Without doubt, the best method to reduce losses in forests due to bark beetles is to continually apply good forest management, constantly monitor stand conditions, and control spots as soon as they are detected. The following preventive measures are recommended to maintain pine forests in good health:
In summary, good forest management is very important to assure healthy and productive forests. A forest management plan should be formulated and carried out during all stages of stand development. High hazard pine stands can be identified and treated to reduce their susceptibility and potential for attacks by insects and diseases. Pine stands and forests that are highly resistant to attacks by bark beetles and other pests should be the first objective of management; preventive silvicultural practices offer the most practical and long lasting form of achieving this objective.
In a few words, " Good forest management is good pest management."
In Central America, bark beetle outbreaks are cyclic, occurring generally every 10-20 years and last 2-5 years. During outbreak periods, if no control is applied, even healthy forests can be attacked by bark beetles once their populations increase to high levels. Thus, it is very important that the forest landowner and/or forest technician concerns himself with prompt detection and timely control of existing spots. For more details, see the field guides on aerial detection (Billings 1996a), ground evaluation (Billings et. al 1990) and direct control (Billings 1996b).
Expanding spots (Fig. 11) should be controlled while they are small using the cut-and-leave method (Fig. 12) in order to reduce the economic and ecological losses. To halt the advance of very large infestations (more than 10 hectares), a buffer strip should be applied, felling all stage 1 trees and a number of uninfested trees (20-50 m wide) around the active front of the spot (Fig. 13). Once the spot is controlled, control crews should continue felling stage 2 trees and, finally, harvest and utilized the felled trees (Fig. 14). In addition, in order to not transfer the beetles to uninfested areas, it is recommended to debark all infested logs before transport (Fig. 15). This treatment also generates local employment in the communities near the infested areas.
Unfortunately, many pine forests affected by bark beetles suffer a change in land use after an outbreak. To prevent the permanent loss of forests, the landowner or forest technician should restore the affected area, assuring new forests for the future.
Dead pines should be eliminated and the affected area cleaned to favor natural pine regeneration. If there is not a sufficient number of pine seed trees available, seedlings from a nursery should be used. It will be important to protect the pine seedlings and saplings from fires for a minimum of five years to establish a new plantation.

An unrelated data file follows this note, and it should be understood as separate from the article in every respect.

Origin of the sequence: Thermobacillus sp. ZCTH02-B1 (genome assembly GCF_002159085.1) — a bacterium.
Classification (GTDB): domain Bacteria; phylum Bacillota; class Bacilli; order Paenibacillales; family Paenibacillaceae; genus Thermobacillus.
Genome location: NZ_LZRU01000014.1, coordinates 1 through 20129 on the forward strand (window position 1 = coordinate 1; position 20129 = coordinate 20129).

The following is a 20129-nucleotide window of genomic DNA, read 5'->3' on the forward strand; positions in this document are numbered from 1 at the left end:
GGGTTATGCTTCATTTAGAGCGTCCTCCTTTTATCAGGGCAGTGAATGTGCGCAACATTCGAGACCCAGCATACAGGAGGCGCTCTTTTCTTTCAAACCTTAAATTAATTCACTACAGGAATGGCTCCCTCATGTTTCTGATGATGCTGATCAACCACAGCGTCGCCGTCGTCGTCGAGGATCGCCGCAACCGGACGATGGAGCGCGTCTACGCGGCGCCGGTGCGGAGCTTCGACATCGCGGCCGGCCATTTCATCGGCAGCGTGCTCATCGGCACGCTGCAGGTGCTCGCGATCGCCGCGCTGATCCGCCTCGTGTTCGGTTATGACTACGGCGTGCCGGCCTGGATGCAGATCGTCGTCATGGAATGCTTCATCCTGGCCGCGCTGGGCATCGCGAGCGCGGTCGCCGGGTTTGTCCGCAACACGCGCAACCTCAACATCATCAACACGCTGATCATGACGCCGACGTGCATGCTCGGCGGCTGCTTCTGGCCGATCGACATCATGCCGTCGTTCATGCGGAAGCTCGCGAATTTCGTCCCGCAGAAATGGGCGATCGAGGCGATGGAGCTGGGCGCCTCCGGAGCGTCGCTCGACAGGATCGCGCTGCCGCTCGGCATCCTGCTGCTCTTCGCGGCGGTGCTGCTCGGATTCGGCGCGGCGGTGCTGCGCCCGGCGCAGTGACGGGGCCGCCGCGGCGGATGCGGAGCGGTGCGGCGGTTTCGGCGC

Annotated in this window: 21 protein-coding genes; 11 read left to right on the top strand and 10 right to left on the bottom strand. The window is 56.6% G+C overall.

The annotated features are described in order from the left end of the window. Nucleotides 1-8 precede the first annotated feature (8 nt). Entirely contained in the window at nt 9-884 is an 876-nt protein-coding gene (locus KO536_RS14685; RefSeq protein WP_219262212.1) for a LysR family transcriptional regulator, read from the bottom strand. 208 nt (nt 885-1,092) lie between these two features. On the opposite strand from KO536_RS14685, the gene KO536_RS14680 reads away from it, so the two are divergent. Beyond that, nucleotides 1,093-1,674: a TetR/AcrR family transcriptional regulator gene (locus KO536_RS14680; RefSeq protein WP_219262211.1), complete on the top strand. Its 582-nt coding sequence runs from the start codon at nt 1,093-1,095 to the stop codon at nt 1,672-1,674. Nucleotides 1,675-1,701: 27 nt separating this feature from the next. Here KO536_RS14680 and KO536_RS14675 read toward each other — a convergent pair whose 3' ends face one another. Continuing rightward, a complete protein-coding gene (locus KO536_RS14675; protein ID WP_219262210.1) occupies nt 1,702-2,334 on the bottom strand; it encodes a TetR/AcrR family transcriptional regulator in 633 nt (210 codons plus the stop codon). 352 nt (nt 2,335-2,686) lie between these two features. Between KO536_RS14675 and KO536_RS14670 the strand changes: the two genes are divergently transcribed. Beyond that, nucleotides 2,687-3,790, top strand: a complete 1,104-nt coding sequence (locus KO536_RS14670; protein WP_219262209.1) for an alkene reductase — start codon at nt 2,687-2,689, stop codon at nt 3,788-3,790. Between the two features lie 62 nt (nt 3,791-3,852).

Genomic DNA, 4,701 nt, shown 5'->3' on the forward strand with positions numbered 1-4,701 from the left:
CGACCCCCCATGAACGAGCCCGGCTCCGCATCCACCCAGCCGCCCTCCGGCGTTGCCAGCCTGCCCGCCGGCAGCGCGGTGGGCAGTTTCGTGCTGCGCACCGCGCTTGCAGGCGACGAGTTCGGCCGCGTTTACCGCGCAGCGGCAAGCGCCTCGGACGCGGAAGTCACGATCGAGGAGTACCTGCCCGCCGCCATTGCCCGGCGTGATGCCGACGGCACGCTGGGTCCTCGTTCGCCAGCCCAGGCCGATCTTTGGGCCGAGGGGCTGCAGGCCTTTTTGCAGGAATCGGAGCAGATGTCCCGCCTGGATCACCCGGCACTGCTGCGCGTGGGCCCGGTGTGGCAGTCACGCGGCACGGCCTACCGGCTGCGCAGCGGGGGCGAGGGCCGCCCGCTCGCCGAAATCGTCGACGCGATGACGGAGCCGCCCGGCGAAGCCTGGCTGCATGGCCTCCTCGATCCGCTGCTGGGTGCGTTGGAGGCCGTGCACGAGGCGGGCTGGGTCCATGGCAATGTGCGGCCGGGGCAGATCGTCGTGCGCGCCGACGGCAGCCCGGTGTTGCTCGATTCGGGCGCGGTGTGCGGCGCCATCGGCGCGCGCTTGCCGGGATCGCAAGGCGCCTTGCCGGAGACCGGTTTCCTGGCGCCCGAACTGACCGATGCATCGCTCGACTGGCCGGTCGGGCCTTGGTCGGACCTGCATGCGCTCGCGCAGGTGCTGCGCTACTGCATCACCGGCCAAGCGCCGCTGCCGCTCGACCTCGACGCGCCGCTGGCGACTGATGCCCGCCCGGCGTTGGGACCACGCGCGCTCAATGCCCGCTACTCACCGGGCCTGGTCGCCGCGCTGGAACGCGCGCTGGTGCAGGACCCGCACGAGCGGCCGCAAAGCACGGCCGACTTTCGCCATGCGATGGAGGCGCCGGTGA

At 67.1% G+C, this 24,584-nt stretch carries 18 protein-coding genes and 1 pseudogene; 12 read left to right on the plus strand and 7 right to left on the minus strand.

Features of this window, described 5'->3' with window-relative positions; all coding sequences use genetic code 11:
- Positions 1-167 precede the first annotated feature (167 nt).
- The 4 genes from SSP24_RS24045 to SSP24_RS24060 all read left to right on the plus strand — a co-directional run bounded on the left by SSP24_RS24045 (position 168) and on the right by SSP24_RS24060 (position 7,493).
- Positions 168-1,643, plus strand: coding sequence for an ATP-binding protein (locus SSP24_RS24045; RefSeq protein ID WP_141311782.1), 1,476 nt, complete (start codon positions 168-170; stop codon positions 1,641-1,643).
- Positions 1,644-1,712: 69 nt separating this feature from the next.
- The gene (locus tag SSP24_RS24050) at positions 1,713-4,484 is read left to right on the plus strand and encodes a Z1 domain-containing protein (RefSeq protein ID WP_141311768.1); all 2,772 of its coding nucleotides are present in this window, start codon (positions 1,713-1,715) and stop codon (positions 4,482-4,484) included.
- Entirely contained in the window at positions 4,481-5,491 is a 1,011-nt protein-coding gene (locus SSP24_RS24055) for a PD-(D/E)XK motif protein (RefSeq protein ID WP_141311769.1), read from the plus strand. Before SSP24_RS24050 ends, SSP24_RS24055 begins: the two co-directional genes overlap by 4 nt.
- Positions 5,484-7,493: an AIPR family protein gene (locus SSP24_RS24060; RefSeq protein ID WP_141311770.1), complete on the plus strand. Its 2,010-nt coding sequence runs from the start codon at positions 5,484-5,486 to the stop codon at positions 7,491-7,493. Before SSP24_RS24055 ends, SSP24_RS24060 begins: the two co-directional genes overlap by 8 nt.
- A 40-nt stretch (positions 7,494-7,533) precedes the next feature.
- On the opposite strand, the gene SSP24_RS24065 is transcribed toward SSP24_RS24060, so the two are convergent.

Billings, R. F., H. A. Pase III, and Jaime Flores L. 1990. Los escarabajos descortezadores del pino, con énfasis en Dendroctonus frontalis: Guía de campo para la inspección terrestre. Texas Forest Service Publication 146. 19 p.
Billings, R. F., Jaime Flores L., and R. S. Cameron 1996a. Los escarabajos descortezadores del pino, con énfasis en Dendroctonus frontalis: Guía para la detección aérea. Texas Forest Service Publication 149. 27 p.
Billings, R. F., Jaime Flores L., and R. S. Cameron 1996b. Los escarabajos descortezadores del pino, con énfasis en Dendroctonus frontalis: Métodos de control directo. Texas Forest Service Publication 149. 19 p.
Visit the Internet site http://www.barkbeetles.org/spb.html to see these publications and other information on pine bark beetles.
The authors extend their gratitude to the following persons and organizations for their contributions to this publication:
To the US Agency for International Development for providing the funds to prepare and publish this field guide. In particular, to Shiela A. Young, Subdirector of the Office of the Environment, Agriculture, and Commerce, USAID/Honduras, for her support and assistance.
To the USDA Forest Service, International Forestry Program, for financing and supporting the trips of Dr. Ronald Billings to Honduras to evaluate the outbreak situation existent in this country.
To the Honduran Forestry Development Corporation (Corporación Hondureña de Desarrollo Forestal) for the logistical support that this organization has provided to Dr. Billings and his counterpart forester J. Vicente Espino M. during their 23 years of collaboration.
To the Texas Forest Service (TFS) for offering the services of Dr. Billings and other employees that helped in the preparation of this publication.
To Dr. John Foltz, University of Florida, for use of the photograph of adult Dendroctonus frontalis presented on the cover page, and to Richard Kliefoth, Boyce Thompson Institute, for providing the illustration in Figure 1. The other photographs utilized in this field guide were taken by Dr. Billings.